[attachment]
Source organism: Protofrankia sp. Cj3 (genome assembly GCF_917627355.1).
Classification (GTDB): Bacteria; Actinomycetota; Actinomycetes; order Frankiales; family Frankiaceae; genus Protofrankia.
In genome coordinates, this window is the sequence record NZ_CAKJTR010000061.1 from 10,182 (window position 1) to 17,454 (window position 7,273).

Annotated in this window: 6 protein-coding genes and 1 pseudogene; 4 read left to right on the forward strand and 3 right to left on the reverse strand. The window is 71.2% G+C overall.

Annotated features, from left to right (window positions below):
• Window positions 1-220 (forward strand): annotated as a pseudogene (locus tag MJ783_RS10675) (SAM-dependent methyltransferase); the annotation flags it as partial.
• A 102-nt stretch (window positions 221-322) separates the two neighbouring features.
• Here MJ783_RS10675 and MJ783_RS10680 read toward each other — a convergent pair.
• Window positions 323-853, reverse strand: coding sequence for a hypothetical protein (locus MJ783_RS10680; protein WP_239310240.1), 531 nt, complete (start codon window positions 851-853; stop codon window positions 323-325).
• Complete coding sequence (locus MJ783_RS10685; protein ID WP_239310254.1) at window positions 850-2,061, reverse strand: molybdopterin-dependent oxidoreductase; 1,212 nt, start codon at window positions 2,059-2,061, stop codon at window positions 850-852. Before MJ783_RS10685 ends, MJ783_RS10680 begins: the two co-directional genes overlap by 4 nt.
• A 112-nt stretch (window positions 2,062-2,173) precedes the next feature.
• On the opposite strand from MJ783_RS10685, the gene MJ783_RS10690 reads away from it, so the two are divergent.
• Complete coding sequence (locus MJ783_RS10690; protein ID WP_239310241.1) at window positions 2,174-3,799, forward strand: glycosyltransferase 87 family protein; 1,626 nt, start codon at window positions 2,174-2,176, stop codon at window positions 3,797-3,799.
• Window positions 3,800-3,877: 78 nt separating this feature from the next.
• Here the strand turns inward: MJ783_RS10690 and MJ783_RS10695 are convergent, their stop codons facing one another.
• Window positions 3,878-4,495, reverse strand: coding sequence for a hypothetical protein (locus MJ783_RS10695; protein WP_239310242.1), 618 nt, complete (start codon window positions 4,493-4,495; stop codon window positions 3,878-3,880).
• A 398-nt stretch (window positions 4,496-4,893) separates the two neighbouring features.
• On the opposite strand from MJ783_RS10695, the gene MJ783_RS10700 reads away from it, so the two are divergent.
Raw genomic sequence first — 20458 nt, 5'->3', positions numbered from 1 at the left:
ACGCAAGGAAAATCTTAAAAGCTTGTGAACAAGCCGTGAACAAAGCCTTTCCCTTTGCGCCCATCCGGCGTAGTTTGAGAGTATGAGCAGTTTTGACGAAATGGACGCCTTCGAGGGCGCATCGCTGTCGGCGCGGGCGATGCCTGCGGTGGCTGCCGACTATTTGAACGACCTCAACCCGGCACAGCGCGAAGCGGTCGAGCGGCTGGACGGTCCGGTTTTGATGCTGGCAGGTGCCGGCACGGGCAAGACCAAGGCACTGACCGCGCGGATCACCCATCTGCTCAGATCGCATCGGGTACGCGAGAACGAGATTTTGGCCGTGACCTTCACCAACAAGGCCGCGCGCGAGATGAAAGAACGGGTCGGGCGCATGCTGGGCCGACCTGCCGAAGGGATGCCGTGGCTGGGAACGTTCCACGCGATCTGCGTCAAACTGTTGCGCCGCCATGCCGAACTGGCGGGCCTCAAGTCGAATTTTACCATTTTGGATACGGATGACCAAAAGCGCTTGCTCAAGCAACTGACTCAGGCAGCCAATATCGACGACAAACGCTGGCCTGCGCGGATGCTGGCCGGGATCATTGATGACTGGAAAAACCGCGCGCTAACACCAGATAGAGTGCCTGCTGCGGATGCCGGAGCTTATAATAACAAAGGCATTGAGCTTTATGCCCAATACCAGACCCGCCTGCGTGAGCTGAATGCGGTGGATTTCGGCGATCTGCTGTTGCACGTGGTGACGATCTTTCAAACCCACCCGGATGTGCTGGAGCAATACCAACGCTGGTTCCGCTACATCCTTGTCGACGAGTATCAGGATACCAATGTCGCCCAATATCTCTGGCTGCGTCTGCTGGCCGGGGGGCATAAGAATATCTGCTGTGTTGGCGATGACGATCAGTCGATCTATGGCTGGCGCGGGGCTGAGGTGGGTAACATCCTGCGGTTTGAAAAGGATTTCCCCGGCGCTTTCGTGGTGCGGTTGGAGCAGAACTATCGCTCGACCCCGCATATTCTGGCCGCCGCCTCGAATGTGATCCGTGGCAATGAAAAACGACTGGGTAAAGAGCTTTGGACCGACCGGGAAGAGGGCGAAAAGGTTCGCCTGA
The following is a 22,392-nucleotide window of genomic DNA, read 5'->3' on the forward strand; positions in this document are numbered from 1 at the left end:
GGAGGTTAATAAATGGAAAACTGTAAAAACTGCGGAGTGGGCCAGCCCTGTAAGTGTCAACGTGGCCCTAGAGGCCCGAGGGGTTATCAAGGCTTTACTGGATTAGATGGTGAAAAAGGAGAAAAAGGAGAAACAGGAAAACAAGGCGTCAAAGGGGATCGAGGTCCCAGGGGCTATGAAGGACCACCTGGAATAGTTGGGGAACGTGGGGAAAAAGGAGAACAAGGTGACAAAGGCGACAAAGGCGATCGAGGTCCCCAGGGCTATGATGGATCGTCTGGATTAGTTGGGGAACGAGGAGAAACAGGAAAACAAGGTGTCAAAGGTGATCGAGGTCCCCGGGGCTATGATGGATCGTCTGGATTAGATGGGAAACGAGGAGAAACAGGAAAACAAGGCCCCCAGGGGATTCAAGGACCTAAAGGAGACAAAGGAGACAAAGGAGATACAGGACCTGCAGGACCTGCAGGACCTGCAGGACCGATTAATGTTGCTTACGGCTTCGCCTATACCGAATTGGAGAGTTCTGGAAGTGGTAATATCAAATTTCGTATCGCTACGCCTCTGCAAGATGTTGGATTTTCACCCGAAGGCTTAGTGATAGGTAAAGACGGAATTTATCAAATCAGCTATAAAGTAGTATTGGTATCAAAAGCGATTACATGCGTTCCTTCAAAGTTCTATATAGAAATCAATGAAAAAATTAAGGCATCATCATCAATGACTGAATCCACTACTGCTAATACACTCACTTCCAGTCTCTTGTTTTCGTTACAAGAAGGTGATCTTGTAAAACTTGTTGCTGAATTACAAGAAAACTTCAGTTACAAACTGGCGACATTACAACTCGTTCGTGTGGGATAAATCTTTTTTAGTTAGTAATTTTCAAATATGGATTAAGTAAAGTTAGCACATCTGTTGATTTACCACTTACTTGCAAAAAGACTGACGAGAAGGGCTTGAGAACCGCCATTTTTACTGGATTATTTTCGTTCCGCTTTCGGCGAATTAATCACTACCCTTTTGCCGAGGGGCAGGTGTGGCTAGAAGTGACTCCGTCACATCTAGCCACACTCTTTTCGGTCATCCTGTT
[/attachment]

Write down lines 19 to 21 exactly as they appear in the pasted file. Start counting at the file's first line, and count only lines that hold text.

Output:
Raw genomic sequence first — 20458 nt, 5'->3', positions numbered from 1 at the left:
ACGCAAGGAAAATCTTAAAAGCTTGTGAACAAGCCGTGAACAAAGCCTTTCCCTTTGCGCCCATCCGGCGTAGTTTGAGAGTATGAGCAGTTTTGACGAAATGGACGCCTTCGAGGGCGCATCGCTGTCGGCGCGGGCGATGCCTGCGGTGGCTGCCGACTATTTGAACGACCTCAACCCGGCACAGCGCGAAGCGGTCGAGCGGCTGGACGGTCCGGTTTTGATGCTGGCAGGTGCCGGCACGGGCAAGACCAAGGCACTGACCGCGCGGATCACCCATCTGCTCAGATCGCATCGGGTACGCGAGAACGAGATTTTGGCCGTGACCTTCACCAACAAGGCCGCGCGCGAGATGAAAGAACGGGTCGGGCGCATGCTGGGCCGACCTGCCGAAGGGATGCCGTGGCTGGGAACGTTCCACGCGATCTGCGTCAAACTGTTGCGCCGCCATGCCGAACTGGCGGGCCTCAAGTCGAATTTTACCATTTTGGATACGGATGACCAAAAGCGCTTGCTCAAGCAACTGACTCAGGCAGCCAATATCGACGACAAACGCTGGCCTGCGCGGATGCTGGCCGGGATCATTGATGACTGGAAAAACCGCGCGCTAACACCAGATAGAGTGCCTGCTGCGGATGCCGGAGCTTATAATAACAAAGGCATTGAGCTTTATGCCCAATACCAGACCCGCCTGCGTGAGCTGAATGCGGTGGATTTCGGCGATCTGCTGTTGCACGTGGTGACGATCTTTCAAACCCACCCGGATGTGCTGGAGCAATACCAACGCTGGTTCCGCTACATCCTTGTCGACGAGTATCAGGATACCAATGTCGCCCAATATCTCTGGCTGCGTCTGCTGGCCGGGGGGCATAAGAATATCTGCTGTGTTGGCGATGACGATCAGTCGATCTATGGCTGGCGCGGGGCTGAGGTGGGTAACATCCTGCGGTTTGAAAAGGATTTCCCCGGCGCTTTCGTGGTGCGGTTGGAGCAGAACTATCGCTCGACCCCGCATATTCTGGCCGCCGCCTCGAATGTGATCCGTGGCAATGAAAAACGACTGGGTAAAGAGCTTTGGACCGACCGGGAAGAGGGCGAAAAGGTTCGCCTGA
The following is a 22,392-nucleotide window of genomic DNA, read 5'->3' on the forward strand; positions in this document are numbered from 1 at the left end: